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Types of furikaburi for men uchi

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  • #16
    Just the one that you mentioned as number two. Many Japanese teachers recommend it, and I've seen how even the Japanese senseis that were training with the Japan team have make them corret their swing to perform the 2nd (which actually H.Sandslet mentioend to it as the 45 degrees). Actually that "migi joudan" position should be the same that your arms and forearms are while in chudan no kamae. Also that's teh one I rather do because seems more natural for myself. Sometimes some senseis suggest to swing all the way back the shinai, but that includes innecesary movement of the elbow joints, which are not used in that way whenthre is teh attack situation.

    I'm saying it about what is the best for me, and for the senseis I've seen and trained with, which in mayority prefeers the 2nd drawing you put for the OP.

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    • #17
      Food for Thought

      http://www.kendo-world.com/forum/sho...?t=7440&page=3

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      • #18
        I think this is the same study: http://www.miamivalleykendo.org/suburi.html

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        • #19
          Originally posted by H.Sandsleth View Post
          I think this is the same study: http://www.miamivalleykendo.org/suburi.html
          Yup, if you see line 3 on that webpage....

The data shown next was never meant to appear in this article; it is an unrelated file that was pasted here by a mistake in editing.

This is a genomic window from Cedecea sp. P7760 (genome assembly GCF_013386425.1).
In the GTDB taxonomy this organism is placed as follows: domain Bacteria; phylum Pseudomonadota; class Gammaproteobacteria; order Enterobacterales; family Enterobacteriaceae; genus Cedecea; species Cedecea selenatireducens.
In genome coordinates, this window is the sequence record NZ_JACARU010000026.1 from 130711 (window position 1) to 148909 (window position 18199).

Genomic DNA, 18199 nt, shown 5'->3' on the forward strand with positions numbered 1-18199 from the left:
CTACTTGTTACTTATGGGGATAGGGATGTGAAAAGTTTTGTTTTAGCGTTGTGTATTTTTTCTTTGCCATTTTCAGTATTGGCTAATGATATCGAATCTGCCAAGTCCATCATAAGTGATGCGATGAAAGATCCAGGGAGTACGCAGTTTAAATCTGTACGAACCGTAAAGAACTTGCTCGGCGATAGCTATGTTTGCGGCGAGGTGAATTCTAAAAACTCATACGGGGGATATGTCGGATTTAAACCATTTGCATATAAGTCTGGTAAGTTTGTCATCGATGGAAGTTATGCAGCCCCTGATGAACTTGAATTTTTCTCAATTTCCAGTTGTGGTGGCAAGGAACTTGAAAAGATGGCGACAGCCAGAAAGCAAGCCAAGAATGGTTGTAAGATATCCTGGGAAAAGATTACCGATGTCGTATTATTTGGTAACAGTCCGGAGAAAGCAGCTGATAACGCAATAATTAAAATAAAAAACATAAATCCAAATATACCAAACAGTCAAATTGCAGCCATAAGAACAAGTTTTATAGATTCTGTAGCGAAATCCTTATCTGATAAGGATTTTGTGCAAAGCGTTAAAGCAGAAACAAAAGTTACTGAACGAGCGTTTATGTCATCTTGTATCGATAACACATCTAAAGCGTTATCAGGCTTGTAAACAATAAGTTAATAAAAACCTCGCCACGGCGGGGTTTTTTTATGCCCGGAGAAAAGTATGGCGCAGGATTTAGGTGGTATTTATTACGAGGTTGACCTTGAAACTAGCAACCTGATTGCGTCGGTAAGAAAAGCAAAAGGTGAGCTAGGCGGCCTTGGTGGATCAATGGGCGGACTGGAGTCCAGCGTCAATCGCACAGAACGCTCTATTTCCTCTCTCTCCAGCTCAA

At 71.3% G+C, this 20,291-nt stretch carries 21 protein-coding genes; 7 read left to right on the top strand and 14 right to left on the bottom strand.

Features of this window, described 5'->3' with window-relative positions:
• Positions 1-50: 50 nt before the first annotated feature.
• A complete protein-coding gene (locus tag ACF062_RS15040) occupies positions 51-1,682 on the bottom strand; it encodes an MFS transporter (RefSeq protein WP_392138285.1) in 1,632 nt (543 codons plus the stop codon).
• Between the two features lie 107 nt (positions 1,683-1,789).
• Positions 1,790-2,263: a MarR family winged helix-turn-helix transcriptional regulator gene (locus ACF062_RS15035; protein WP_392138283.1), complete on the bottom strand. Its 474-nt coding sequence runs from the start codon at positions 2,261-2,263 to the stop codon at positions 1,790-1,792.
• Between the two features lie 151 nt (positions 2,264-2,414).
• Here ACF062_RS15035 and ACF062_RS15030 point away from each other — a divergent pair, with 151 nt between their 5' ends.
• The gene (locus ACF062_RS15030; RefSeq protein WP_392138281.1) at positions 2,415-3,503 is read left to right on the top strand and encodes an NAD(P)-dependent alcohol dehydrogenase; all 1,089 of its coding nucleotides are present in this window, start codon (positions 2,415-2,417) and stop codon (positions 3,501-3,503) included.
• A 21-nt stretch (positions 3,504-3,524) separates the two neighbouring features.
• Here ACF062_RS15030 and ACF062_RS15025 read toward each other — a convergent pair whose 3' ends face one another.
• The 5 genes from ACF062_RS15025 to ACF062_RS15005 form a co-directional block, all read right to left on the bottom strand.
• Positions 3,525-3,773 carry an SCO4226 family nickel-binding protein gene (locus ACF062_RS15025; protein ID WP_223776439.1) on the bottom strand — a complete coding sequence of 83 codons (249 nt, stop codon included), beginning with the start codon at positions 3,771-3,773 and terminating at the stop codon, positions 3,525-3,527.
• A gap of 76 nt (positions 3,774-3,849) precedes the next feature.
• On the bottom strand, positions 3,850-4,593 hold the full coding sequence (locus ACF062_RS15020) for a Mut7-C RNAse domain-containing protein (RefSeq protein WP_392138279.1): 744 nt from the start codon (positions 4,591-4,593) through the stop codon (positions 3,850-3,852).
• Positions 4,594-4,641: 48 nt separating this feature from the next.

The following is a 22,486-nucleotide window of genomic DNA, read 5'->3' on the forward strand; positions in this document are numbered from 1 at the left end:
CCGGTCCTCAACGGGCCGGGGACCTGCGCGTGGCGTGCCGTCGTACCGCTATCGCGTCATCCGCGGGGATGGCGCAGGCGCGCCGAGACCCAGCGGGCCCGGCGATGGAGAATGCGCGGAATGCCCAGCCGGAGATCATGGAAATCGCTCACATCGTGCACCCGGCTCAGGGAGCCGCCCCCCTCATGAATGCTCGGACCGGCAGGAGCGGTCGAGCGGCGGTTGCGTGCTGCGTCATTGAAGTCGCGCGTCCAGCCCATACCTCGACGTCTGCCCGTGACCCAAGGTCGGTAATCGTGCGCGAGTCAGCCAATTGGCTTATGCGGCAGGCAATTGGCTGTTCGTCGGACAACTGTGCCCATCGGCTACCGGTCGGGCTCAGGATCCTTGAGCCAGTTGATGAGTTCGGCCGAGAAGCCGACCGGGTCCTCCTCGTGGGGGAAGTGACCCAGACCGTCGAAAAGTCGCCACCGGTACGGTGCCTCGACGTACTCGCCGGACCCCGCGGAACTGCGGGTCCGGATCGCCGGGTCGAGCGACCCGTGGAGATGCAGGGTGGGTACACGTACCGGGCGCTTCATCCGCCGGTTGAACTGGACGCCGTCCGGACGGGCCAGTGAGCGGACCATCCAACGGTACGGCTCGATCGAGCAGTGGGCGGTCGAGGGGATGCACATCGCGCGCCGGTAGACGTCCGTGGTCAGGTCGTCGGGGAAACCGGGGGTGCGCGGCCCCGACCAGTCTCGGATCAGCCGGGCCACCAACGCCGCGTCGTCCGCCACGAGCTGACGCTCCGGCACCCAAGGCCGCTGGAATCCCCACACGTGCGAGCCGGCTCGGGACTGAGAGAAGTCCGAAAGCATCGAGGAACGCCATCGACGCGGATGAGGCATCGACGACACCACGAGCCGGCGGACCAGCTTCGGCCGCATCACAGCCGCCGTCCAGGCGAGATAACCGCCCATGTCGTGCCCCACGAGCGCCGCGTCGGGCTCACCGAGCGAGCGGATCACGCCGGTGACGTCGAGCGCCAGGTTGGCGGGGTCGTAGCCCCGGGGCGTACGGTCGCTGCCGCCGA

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          • #20
            :-) it's too late in the evening for me...

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            • #21
              Nice article!
              Especially how it explains why the suburi 3 makes the faster movement against suburi 4.
              Then I suppouse that suburi 1 and 2 (according to the article) take longer for reach the point of impact, though I'll be pretty sure that those can give a stronger impact.
              I wonder if this will have an impact later around kendou. Sometimes is really difficult to understand and accept the thinner line bewteen efectiveness and tradition, don't you think? I'm definetly saving this as references for my personal kendou studies!

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              • #22
                Nice article!
                Especially how it explains why the suburi 3 makes the faster movement against suburi 4.
                Then I suppouse that suburi 1 and 2 (according to the article) take longer for reach the point of impact, though I'll be pretty sure that those can give a stronger impact.
                I wonder if this will have an impact later around kendou. Sometimes is really difficult to understand and accept the thinner line bewteen efectiveness and tradition, don't you think? I'm definetly saving this as references for my personal kendou studies!

                Comment


                • #23
                  Wow, awesome thread, guys! I've definitely wondered about this in the past (even started a thread about it once). I'm surprised to hear so many people say that they use and teach multiple styles for different applications. I myself have just been using #2 for everything, and have been taught it as the kihon cut.

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                  • #24
                    Same as Neko kenshi, i was thought and still am with my new sensei to use #2 as a kihon cut altough i tend to do #3 which i'm trying to fix.